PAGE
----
Fugitive Slave Law Enforced, 1854, by return of escaped slave Anthony Burns from Boston to Virginia, Eye-witness account by Charles Emery Stevens, 1854 TEXT

About eleven o'clock, the troops on the Common received orders to move down into Court and State streets. Each man had been supplied with eleven rounds of powder and ball, and, before moving, they proceeded to load in the presence of the assembled spectators. Then, without music, they marched down through the above-named streets, dropping off detachments at the several side streets, until the whole were posted.

Meanwhile, the Marshal had been making his own preparations. One hundred and twenty-five men were sworn in as specials. Some of these were tide-waiters, truckmen, and other dependents upon the Custom House; all were taken from the least reputable portion of the citizens of Boston. No better could be obtained.

These specials were assembled in the Court House, and armed with cutlasses, pistols, and billies. They were then placed under the command of one Peter T. Dunbar, a Custom House truckman, who led them into an upper hall of the building, and there drilled them in marching and other exercises before the door of Burns's cell. Besides these, the Marshal had assembled five companies of United States troops, numbering one hundred and forty men; and, to complete his array, a brass cannon had been transported from the Navy Yard in Charlestown, at early dawn, and planted in the Square.

At eleven o'clock, Court Square presented a spectacle that became indelibly engraved upon the memories of men. The people had been swept out of the Square, and stood crowded together in Court street, presenting to the eye a solid rampart of living beings. At the eastern door of the Court House, stood the cannon, loaded, and with its mouth pointed full upon the compact mass. By its side stood the officer commanding the detachment of United States troops, gazing with steady composure in the same direction. It was the first time that the armed power of the United States had ever been arrayed against the people of Massachusetts. Men who witnessed the sight, and reflected upon its cause, were made painfully to recognize the fact, before unfelt, that they were the subjects of two governments.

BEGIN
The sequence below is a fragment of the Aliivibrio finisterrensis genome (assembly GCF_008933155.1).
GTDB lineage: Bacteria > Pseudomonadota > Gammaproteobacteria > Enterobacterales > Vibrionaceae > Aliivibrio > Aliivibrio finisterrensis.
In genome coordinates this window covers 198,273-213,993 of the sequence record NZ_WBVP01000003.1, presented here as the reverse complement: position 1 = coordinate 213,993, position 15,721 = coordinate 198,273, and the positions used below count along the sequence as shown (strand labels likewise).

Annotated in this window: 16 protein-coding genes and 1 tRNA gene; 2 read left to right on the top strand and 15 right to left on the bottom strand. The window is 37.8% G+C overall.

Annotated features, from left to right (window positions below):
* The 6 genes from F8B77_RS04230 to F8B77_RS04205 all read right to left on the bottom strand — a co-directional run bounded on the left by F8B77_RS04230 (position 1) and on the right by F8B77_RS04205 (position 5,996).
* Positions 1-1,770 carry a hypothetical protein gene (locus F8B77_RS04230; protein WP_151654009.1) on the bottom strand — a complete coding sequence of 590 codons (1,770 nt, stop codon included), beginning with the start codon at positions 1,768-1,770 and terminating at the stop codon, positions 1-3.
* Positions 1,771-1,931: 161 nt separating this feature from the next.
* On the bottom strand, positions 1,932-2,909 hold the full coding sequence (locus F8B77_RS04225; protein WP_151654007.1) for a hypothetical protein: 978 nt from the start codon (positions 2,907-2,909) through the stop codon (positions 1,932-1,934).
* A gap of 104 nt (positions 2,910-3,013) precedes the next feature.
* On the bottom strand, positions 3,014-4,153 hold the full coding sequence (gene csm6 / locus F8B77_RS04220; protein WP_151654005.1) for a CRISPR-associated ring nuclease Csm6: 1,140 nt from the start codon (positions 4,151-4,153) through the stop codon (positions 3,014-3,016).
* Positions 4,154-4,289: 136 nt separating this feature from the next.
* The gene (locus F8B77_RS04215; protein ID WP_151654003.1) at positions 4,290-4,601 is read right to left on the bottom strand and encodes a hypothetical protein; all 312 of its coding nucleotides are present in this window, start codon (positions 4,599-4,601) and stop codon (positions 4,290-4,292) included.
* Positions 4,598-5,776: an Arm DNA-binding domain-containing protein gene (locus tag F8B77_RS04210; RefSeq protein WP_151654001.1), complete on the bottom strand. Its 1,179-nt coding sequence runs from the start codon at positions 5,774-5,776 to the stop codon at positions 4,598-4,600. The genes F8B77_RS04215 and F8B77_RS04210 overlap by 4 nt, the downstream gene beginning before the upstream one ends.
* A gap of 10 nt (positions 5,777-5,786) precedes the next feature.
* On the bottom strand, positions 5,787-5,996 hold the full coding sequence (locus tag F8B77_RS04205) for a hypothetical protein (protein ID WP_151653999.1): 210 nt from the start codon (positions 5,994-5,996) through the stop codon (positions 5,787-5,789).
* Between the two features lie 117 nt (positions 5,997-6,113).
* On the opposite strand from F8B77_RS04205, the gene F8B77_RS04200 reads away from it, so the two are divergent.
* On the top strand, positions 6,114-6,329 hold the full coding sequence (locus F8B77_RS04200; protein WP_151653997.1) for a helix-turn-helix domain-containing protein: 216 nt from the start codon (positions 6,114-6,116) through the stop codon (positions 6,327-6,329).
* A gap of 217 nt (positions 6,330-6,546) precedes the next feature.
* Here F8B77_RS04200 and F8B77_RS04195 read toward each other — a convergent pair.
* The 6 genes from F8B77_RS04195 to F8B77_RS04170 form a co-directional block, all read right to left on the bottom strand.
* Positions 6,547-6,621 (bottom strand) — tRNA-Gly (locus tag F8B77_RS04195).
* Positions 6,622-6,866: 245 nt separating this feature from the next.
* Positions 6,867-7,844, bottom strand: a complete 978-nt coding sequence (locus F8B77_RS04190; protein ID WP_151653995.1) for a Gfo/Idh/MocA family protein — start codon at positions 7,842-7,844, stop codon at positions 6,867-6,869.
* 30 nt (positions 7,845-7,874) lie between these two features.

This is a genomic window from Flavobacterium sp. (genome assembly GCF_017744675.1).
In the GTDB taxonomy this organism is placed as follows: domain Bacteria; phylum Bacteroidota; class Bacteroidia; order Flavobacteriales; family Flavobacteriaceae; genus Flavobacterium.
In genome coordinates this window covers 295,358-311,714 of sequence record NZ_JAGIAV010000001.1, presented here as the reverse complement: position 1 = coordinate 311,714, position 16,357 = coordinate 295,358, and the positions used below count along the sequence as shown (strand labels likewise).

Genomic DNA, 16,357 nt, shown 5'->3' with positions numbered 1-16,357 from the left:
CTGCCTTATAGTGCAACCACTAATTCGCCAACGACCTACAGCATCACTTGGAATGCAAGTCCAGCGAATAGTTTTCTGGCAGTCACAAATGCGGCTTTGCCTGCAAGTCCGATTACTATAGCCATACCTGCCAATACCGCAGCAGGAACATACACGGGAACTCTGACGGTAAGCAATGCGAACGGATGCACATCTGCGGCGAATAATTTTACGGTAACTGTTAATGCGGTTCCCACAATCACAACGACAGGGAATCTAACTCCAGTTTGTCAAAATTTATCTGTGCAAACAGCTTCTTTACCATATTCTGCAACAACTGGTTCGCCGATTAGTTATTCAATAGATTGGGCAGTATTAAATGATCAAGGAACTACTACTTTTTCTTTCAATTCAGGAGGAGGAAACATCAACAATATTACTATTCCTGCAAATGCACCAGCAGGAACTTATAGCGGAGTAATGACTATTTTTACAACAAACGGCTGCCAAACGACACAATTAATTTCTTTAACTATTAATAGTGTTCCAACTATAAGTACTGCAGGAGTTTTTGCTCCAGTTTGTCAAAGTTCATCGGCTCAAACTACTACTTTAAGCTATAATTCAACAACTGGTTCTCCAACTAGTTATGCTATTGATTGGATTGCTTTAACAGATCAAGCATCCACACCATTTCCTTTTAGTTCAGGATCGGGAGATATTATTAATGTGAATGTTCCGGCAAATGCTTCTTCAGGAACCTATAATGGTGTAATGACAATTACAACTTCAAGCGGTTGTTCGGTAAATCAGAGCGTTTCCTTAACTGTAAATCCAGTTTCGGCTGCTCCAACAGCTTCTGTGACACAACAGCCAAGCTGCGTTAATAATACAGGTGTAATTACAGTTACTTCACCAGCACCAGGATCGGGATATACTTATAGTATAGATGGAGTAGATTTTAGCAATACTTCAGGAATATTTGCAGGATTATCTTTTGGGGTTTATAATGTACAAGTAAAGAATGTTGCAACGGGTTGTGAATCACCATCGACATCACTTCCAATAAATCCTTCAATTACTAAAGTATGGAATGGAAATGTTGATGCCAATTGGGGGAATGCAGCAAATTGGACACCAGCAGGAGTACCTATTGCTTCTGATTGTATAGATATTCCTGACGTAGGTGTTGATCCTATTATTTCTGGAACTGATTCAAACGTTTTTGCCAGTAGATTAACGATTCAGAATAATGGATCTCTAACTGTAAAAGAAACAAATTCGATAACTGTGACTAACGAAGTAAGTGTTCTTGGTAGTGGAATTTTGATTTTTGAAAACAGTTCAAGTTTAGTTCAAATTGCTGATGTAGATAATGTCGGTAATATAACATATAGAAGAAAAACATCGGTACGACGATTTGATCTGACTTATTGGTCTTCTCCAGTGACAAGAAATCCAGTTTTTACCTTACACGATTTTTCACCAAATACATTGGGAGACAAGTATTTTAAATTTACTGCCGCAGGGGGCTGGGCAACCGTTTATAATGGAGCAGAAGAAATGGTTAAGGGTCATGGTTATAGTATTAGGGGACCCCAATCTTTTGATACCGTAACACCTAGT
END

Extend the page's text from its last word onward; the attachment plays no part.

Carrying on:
...Burns remained in the courtroom awaiting the hour of his departure. The retainers of the Marshal crowded around him with attempts at consolation. His guards especially endeavored to cheer his spirits. They gave him four dollars; they assured him that it was their intention to purchase his freedom; they had made arrangements with his owner, they said, and had already obtained four hundred dollars toward the object. To all these professions and promises Burns paid little heed; they came from the same men who had captured him.

At length, Deputy Marshal Riley entered the room and ordered him to be handcuffed. Burns earnestly remonstrated against the indignity; he gave assurances that he would pass through the streets quietly, if allowed to go unshackled, otherwise, he threatened to make every demonstration of violence in his power. Butman (the slave-hunter who had captured Burns) thereupon left the room, and sought the Marshal's permission to dispense with the instruments of disgrace; and, in spite of counsel to the contrary from some cowardly adviser who stood by, the request was granted. The slavery into which Burns was returning was an evil which he had borne from the cradle, but the iron fetters were symbols of disgrace which his unbroken spirit was not prepared to endure.

At length, about two o'clock, the column was formed in the Square. First came a detachment of United States Artillery, followed by a platoon of United States Marines. After these followed the armed civil posse of the Marshal, to which succeeded two platoons of Marines. The cannon, guarded by another platoon of Marines, brought up the rear. When this arrangement was completed, Burns, accompanied by a officer on each side with arms interlocked, was conducted from his prison through a passage lined with soldiers, and placed in the centre of the armed posse...